The failure to reach an agreement in Greece is because, from the start, the diagnosis has been wrong. So in the end, the patient got sicker – and now wants to stop being treated.
As Greece’s finance minister Yanis Varoufakis has been repeating from the beginning of this crisis, Greece did not have a liquidity crisis, but a solvency crisis. The latter was caused by a competitiveness crisis and made worse by the financial crisis. And this kind of crisis cannot be fixed by cuts and more cuts, but only by a serious investment strategy, accompanied by serious – not token – reforms (e.g. to how the state, and hence also taxation, is run) to bring back competitiveness.
The conditions of the bailout therefore should have been conditions that emulate the kind of public sector reform and investment strategy that characterises many of the competitive powerhouses of northern Europe – including Germany. Indeed, Greece should not do what Germany says it does (austerity), but what Germany actually does (invest).
Over the last decade, Germany has invested in all the key areas that not only increase productivity, but also create innovation-led growth. Companies like Siemens are the result of a dynamic public-private eco-system in Germany, with high government spending on science-industry links (Fraunhofer institutes), the existence of a large and strategic public bank (KfW) that provides patient, long-term, committed capital to German businesses, a long run-focused stakeholder type of corporate governance (rather than the short-termist shareholder Anglo-Saxon model that southern Europe has copied), an above-average R&D/GDP ratio (rather than the below average one in Greece, Portugal and Italy), investments in vocational training and human capital, and a mission-oriented ‘energiewende’ strategy focused on greening the entire economy.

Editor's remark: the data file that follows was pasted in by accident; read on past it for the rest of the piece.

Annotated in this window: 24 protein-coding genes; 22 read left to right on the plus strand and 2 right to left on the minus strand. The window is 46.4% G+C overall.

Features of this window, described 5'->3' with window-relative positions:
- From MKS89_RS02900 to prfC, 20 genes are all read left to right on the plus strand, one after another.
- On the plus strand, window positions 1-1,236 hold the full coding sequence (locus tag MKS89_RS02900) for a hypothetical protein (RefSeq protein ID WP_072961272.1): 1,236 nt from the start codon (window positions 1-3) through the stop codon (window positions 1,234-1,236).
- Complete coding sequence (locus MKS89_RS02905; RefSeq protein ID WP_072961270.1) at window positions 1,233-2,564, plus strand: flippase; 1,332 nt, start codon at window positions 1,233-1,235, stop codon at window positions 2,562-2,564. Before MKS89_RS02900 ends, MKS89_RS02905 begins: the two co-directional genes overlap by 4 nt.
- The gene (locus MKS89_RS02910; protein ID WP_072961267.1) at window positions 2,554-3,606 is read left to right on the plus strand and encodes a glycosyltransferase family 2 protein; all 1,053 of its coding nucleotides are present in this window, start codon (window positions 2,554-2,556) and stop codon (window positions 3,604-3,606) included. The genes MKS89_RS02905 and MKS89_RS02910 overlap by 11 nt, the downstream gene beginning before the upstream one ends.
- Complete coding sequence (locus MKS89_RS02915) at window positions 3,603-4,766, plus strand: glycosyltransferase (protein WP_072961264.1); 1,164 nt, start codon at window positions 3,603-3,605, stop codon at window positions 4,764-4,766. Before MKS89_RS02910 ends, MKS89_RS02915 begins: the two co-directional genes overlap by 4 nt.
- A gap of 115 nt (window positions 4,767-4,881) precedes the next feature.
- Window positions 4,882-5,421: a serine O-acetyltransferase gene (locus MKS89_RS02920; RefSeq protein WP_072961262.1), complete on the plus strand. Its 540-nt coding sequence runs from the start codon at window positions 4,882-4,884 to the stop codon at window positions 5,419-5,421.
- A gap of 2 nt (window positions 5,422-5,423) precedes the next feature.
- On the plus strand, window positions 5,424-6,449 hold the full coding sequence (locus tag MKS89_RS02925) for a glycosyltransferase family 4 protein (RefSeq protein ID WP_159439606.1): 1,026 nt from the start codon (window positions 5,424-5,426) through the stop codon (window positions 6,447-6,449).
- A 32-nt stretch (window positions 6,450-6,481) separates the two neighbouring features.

Imagine the very different types of result we would have witnessed had the negotiations been about stuffing an investment strategy down Greece’s throat, rather than more cuts. “OK, we will bail you out, but reform your country, and kickstart public investments (of the type named above), so that you are ready for the 2020 innovation challenge.”
Instead, insisting on the status quo full of more austerity produced an increasingly weaker Greece, more unemployment and more loss of competitiveness. Now alone, the only hope is that Varoufakis’ insistence on a European-wide investment programme will at least find a national solution. Perhaps it can begin with Greece forming a development bank like the KfW, and use it to kickstart the kind of long-term investment strategy that should have been part of this ‘pact’ from the start. Oh, and Italy’s competitiveness is just as bad. So if Grexit now happens— and Europe does not finally get a proper doctor in the room – get ready for Itexit over the next year.
Yep, that’s Mariana Mazzucato.
Nothing quite like having just the one answer for everything, is there?
Even Danny Blanchflower manages to do better than this:
Greece also has deep structural problems, mostly in product markets with oligopolies in almost every industry, closed professions, administrative and bureaucratic impediments to entrepreneurship alongside barriers to trade and exporting, none of which have been addressed.
Compare that with Mazzucato’s:
a long run-focused stakeholder type of corporate governance (rather than the short-termist shareholder Anglo-Saxon model that southern Europe has copied),
The more I see of Mazzucato’s economics the more convinced I am that she’s a fascist economist (note, please, “fascist economist”, not “Fascist” who happens to be an economist, one who follows the economics of fascism, not someone who is about to invade Abyssinya).